U.N. refugee officials say the rest of Europe needs to do more to ease Italy’s burdens, both by taking in more asylum seekers and by doing more to help the nations from which many of the migrants are leaving. Unlike the largely Syrian, Iraqi and Afghan refugees who streamed into Greece in 2015, many of the migrants on the Italian route are traveling northward for economic reasons.
This year, the principal sources of migrants have been Nigeria, Bangladesh, Guinea, Ivory Coast, Gambia, Senegal and Mali, according to Italian Interior Ministry figures.
“Italy is not under emergency,” said Carlotta Sami, a U.N. refugee agency spokeswoman based in Rome. “But if you have every year an increase of 10, 15, 20 percent, then really you need a structure” to send asylum seekers elsewhere in Europe, she said.
At the diving school, at least one of the students hopes to become a rescuer.
Last June, it was nearing midnight when Hubert’s rubber dinghy, packed with 140 people, pushed off from the coast of Libya. After just 300 yards, the engine choked with seawater and they had to use their hands to paddle back to shore, he said.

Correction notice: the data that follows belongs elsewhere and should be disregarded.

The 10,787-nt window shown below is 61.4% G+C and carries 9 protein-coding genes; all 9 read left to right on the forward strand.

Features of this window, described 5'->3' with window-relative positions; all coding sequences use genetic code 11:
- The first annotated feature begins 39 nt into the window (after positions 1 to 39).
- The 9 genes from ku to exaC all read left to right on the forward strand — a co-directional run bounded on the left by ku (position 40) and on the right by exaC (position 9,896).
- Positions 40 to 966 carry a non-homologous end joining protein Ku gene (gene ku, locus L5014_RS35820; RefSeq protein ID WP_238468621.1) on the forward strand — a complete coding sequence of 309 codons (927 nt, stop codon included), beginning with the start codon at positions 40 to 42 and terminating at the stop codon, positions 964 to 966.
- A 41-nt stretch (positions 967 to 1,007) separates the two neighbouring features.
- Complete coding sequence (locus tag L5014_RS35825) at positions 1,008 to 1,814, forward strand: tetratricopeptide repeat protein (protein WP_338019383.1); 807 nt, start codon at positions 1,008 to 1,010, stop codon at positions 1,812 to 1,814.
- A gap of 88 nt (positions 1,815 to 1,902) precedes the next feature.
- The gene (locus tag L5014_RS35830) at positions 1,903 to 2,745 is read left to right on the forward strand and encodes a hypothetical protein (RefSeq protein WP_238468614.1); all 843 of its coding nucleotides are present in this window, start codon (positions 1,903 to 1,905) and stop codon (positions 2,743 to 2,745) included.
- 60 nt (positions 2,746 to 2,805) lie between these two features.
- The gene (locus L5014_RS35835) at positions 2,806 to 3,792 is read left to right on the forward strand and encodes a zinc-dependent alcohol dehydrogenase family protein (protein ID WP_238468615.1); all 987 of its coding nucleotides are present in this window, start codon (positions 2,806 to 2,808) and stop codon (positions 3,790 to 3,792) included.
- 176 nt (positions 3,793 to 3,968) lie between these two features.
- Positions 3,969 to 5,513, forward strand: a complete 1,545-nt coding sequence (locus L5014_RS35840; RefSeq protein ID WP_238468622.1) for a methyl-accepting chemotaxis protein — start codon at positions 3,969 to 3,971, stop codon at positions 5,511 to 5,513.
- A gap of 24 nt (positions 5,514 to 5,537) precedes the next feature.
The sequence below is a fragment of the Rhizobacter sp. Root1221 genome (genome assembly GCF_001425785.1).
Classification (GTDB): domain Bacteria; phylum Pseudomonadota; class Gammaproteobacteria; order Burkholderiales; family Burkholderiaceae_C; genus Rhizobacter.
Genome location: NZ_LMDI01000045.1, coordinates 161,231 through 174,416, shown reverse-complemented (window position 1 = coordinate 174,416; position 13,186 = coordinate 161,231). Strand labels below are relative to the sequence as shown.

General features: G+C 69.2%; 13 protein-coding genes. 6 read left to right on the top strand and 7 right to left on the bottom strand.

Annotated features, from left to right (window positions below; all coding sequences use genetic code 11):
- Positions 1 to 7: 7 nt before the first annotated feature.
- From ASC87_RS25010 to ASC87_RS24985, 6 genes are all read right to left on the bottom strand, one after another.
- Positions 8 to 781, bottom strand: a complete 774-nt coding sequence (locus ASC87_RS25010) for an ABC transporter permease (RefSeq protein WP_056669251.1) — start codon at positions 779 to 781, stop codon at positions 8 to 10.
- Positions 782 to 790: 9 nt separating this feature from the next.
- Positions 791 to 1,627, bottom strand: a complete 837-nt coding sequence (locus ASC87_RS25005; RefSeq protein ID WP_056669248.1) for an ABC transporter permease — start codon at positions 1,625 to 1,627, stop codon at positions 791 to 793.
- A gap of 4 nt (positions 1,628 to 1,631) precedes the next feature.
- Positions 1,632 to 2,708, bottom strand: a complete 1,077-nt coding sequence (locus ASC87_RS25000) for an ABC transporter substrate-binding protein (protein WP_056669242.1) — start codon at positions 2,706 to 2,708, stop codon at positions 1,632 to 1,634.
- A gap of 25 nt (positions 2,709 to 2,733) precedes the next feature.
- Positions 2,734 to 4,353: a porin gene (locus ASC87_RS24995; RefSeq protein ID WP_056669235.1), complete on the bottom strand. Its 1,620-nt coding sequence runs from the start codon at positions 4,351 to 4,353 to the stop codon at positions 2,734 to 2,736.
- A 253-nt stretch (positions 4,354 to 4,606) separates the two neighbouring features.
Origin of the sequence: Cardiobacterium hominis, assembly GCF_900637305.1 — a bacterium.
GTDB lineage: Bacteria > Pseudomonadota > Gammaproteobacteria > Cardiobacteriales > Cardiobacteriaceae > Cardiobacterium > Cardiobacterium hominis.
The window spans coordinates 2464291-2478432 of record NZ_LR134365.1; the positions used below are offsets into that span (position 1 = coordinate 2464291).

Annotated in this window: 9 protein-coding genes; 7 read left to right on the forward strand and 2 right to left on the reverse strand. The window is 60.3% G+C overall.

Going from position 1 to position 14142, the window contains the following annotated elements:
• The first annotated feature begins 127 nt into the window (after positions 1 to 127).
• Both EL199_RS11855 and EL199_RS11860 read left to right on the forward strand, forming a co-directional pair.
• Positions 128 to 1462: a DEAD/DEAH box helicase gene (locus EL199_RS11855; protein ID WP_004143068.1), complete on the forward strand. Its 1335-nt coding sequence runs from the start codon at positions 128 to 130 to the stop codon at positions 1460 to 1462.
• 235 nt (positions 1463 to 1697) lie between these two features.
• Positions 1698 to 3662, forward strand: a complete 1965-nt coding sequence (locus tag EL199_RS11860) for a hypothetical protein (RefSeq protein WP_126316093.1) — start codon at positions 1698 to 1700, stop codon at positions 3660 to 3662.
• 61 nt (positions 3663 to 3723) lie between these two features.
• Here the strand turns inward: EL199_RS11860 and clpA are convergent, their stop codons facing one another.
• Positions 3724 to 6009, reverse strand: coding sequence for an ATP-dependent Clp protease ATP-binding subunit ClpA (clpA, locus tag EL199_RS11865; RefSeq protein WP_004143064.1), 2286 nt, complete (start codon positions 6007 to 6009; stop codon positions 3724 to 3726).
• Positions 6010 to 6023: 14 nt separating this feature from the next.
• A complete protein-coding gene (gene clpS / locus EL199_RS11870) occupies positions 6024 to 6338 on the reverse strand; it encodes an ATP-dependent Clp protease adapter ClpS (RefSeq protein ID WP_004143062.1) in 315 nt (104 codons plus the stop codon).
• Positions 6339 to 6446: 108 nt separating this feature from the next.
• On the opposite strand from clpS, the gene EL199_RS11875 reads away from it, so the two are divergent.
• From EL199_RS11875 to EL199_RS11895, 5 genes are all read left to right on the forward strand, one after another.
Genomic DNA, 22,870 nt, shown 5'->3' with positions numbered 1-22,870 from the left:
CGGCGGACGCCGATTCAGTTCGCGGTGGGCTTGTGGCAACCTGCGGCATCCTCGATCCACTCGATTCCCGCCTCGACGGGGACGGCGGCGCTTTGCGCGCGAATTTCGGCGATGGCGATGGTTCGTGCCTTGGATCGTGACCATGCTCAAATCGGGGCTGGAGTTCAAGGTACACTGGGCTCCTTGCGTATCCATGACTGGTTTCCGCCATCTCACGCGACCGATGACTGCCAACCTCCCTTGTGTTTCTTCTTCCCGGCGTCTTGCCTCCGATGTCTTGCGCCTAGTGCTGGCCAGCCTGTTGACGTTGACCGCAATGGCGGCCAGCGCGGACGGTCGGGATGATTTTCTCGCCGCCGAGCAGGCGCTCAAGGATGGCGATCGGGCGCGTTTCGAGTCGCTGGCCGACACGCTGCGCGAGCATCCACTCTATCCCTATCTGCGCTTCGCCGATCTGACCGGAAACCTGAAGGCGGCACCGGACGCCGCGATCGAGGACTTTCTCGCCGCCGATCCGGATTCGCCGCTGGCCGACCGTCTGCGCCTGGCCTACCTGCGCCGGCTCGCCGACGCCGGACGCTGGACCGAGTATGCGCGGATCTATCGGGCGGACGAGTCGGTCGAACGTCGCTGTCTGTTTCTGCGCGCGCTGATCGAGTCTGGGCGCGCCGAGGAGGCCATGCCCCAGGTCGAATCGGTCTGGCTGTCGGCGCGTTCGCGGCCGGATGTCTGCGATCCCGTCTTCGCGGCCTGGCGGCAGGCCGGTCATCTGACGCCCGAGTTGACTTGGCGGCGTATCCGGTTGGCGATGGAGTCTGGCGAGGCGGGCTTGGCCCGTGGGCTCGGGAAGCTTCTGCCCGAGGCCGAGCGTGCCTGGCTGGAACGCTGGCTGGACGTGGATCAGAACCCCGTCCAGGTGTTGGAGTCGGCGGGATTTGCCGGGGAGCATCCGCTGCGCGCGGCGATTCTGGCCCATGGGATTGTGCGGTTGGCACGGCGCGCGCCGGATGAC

In the chaos, boys started falling off the slippery back of the boat. Among them was one of Hubert’s closest friends, Moussa, who drowned, he said.
Now the lanky 17-year-old says he wants to become a lifesaver after fleeing his native Ivory Coast when he was 11 after rebels killed his parents. For his safety, he asked that his last name not be published.
After leaving Ivory Coast, he spent two years in Mali before the presence of the Islamist extremist group Boko Haram forced him onward. He spent another two years in Tripoli, including an awful four months in prison, he said.
“There was nothing to eat. It was terrible. Once a day, they would give us a tiny loaf of bread for three people,” he said.
Italy is a relief, he said.
“I like what we’re doing here,” he said.
“I never swam. I was scared. I would stand on the beach but I wouldn’t go in,” he said. “It made me remember everything. If I can swim, it will help me in the future with saving people.”